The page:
I've got Google Nest Hubs around the house, partly because I'm lazy, and partly because their stupidity has become its own entertainment.
They are fucking morons. Speech recognition is erratic with anything other than clearly-enunciated RP English, on top of which they frequently respond - unprompted - to unasked questions based on a misunderstood sentence that contained something sounding a bit like "Google". When they do answer a question, it sometimes takes several iterations to get an answer with the correct context.
I don't know if Alexa is any better, but I'm reassured almost daily that if Google can't get this right, then AI is not going to take over the world any time soon. Or it might be a feature designed to lull me into a false sense of security. Damned cunning, these AIs.
AI, Artificial Intelligence, Machine Learning are the more recent fads on buzzword bingo that have been touted as the solution to everything. They are just sets of rule and algorithms that are supposed to be able to take jumbled data and do something useful with it.
Everything in this filed is dependent on what the seed data is and how those who program the rule see the outcome. Assisted decision making might be a better phrase. These systems are not intelligent, just look at the total pigs ear we have with "self driving vehicles". There are so many caveats that they are just an experiment that does not go too badly wrong that these is a disaster.
Discussions around road markings or signs not being clear mis the point, to be actually useful you should not have to upgrade these factors to make something "work".
The real concern is that these systems are seen to be infallible until they go wrong. Once they go wrong there still is no clear path or liability or responsibility. So many decisions are made by computers that affect everyone's lives based on the information a system holds or has access to that can have a live-changing impact but are next to impossible to challenge because the companies making the decisions hide behind websites and IT.
There needs to be unbreakable rules around:
The trouble is that this is all driven by a largely unregulated, rule ignoring tech sector with very deep pockets.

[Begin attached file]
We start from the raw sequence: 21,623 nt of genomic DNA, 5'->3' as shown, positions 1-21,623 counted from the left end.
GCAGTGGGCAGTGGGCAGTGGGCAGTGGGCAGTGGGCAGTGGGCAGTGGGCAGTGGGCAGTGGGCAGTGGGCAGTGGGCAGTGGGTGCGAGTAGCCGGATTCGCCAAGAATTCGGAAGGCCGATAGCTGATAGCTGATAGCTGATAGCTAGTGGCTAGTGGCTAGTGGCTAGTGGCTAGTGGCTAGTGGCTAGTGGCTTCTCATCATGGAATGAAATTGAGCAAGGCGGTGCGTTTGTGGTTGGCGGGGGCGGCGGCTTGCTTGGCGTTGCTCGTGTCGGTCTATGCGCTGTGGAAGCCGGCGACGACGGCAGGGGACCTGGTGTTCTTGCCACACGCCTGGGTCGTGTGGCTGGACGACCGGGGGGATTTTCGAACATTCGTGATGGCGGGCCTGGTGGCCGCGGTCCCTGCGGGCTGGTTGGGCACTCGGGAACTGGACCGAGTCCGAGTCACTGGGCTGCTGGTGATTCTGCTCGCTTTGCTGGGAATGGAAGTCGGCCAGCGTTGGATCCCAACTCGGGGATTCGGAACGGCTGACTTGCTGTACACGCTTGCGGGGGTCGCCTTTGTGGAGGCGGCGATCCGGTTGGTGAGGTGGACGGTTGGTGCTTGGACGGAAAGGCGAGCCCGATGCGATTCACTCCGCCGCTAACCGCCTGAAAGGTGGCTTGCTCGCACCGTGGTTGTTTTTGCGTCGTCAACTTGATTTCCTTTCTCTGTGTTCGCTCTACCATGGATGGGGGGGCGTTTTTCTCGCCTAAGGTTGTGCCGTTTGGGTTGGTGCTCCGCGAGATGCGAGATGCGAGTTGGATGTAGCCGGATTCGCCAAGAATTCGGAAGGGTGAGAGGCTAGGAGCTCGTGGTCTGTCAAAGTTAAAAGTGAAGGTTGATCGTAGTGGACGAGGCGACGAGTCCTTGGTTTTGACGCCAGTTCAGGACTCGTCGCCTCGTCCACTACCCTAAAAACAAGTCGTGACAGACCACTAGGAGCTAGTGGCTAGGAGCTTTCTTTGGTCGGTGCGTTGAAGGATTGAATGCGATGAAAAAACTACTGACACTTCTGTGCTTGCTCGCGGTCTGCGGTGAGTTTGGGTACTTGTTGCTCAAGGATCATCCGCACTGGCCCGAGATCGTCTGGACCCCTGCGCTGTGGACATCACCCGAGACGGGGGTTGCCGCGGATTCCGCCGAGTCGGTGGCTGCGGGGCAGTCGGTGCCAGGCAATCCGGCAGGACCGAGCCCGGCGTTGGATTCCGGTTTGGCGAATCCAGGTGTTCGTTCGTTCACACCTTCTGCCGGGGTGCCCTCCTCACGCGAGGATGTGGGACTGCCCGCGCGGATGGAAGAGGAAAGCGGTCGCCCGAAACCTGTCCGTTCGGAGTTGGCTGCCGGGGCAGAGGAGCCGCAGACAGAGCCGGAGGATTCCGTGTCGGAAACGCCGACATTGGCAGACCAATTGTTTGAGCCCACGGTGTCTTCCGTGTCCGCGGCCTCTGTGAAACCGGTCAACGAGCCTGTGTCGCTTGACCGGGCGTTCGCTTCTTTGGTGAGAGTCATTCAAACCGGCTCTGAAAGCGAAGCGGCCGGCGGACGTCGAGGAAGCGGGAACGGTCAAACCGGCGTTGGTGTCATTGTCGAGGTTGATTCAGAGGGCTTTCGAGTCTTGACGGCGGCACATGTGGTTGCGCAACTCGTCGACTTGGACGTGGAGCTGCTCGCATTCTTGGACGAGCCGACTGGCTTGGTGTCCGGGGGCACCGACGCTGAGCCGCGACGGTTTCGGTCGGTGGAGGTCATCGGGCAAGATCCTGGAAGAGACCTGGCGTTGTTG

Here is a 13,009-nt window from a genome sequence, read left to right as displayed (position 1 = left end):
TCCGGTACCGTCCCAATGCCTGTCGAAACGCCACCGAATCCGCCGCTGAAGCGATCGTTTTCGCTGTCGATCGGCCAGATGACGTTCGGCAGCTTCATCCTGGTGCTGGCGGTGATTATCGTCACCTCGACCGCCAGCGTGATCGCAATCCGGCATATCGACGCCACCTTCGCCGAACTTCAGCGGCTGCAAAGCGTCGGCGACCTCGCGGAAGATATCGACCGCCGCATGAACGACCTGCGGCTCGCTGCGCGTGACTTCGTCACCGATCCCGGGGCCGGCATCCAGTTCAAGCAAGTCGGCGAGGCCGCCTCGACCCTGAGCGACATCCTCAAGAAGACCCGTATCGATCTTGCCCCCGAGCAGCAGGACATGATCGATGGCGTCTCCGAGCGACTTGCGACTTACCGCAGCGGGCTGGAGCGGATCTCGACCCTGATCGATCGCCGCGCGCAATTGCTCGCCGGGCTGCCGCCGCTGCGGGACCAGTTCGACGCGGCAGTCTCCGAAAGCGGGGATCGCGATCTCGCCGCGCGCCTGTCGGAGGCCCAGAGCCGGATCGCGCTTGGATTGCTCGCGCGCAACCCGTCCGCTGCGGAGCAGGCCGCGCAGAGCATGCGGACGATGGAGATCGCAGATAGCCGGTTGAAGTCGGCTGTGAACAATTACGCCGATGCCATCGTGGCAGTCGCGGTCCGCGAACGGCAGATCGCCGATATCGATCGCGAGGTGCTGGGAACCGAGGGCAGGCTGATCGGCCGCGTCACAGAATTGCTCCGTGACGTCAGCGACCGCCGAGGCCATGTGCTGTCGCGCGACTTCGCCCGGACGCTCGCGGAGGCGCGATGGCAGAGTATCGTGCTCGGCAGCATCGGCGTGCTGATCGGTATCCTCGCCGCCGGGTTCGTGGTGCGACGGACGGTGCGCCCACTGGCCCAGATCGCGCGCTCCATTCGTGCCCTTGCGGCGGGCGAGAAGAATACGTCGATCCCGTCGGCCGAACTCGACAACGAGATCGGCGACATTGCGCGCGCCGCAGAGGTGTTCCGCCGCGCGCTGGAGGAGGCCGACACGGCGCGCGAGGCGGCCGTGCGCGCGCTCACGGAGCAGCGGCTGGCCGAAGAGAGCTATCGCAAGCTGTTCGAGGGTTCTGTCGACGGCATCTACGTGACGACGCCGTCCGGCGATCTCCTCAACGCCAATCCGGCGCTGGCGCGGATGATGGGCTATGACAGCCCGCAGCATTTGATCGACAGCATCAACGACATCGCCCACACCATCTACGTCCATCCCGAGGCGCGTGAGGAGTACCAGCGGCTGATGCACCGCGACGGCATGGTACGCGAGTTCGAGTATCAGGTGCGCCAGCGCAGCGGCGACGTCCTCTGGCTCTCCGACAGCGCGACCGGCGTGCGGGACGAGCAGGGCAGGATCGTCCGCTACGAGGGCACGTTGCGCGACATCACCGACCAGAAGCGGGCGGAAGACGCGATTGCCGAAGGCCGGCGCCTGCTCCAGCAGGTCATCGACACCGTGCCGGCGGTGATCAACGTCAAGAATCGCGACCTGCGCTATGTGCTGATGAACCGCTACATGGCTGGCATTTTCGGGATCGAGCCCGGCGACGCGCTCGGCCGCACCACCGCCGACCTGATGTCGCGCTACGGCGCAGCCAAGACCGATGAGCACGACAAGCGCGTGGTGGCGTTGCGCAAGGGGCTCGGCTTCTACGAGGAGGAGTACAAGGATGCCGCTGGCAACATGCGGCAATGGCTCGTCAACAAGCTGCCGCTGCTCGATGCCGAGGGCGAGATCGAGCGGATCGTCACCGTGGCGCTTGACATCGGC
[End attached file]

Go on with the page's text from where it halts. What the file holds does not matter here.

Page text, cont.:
Indeed. It seems to be a common them in "AI" circles to consider training data as some kind of necessary evil. You have a nice, shiny AI just waiting to change the world, but first you have to slog through the boring bit of putting some old data through it just to kickstart things.
Of course, the reality is the exact opposite. The AI only exists as a tool to interpret the data. Machine learning can be a neat way to trawl through large datasets to find some kind meaning, and then apply what you've learned to other data. The software that does that interpretation is largely irrelevant, it's the data that actually contains what you want to know.
So that quote about quality of data being important exposes one of the biggest issues the whole AI scene seems to have, which is that they don't seem to have any understanding of what they're doing. Quality of data isn't important, it's literally the entire point. What would be the point of trying to develop a system to interpret data if you don't actually have any data you want to interpret? Which is why this particular example failed so badly. They didn't actually have any data they were interested in, they just blindly developed some software and then went looking to find whatever random crap they could feed into it.
Villain, and what is a villain, well it's someone who does evil whatever that is.
So tempting the protagonist is a valid story move.
Feed the AI with villain tropes is always going to go dark quickly.
But what can you do, ''Real'' literature is often pretty dark.
I guess Evil Corp stories wouldn't go down well with corporate investors
It's one thing to get banned for something the system does, but it's getting to be commonplace that once banned, you have no way to log into the system to get any sort of support. Another issue is when a system just assumes you have certain tech such as Text or you've installed "the app". The last thing I want to do to get customer service is install some dodgy app.
It's important that customer service is reachable without having to login, install an app, etc. This can mean that the network doesn't have all of its eggs in one basket. I dropped a web host as when they went down, so did their VOIP phone lines, their web page, my web pages, everything.